Safety issue forces Ryanair flight return


A RYANAIR flight from Madrid to the Canary Islands was forced to turn back and land in the Spanish capital shortly after takeoff yesterday due to safety concerns.

The Boeing 737, which left Madrid at 7.15am, turned back less than an hour later after depressurisation problems were detected.

The incident comes after a spate of security alerts over the summer which prompted Spain’s Ministry of Public Works to investigate Ryanair’s safety record. Dismissing the inquiry, chief executive Michael O’Leary has insisted passenger safety was never at risk and that only Irish authorities are entitled to sanction Ryanair.

A statement from the airline apologised for yesterday’s incident and said: “The pilots carried out the usual procedures in case of depressurisation, releasing oxygen masks and embarking on a controlled descent.” It said the 160 passengers were offered seats on another flight that morning.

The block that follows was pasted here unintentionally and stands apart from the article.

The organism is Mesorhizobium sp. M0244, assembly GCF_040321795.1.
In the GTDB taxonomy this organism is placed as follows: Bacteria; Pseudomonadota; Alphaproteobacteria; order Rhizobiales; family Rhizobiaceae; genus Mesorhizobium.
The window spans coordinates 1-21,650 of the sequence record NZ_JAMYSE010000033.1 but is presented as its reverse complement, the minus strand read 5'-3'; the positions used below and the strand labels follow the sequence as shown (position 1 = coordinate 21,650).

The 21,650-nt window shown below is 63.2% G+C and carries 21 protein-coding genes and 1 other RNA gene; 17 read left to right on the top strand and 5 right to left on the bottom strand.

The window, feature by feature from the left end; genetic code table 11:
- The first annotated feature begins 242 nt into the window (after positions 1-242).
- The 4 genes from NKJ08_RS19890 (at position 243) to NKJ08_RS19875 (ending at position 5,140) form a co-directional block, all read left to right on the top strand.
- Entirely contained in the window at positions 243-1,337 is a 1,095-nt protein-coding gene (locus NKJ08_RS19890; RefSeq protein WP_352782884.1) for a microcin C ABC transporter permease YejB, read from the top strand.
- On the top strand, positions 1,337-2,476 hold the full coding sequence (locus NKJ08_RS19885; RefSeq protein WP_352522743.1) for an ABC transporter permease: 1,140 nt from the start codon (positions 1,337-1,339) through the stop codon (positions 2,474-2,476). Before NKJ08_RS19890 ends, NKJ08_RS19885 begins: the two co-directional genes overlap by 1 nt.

However, 16 passengers required medical attention and two were taken to hospital. Miguel Ángel Cayuela, who was on the flight, told El Mundo newspaper his wife’s ears started to bleed during the flight, and that their holiday had been “ruined”.

This was the second such incident involving Ryanair in less than a week and comes after a summer of bad publicity in Spain. Last Sunday, a domestic flight was forced to return to Manises airport near Valencia soon after take-off due to depressurisation.

On Tuesday, a Ryanair craft from Leeds requested permission to land in Lanzarote ahead of other aircraft because it was low on fuel. On July 26th, three Ryanair aircraft made similar requests when approaching Valencia airport after being diverted from Madrid due to fuel issues.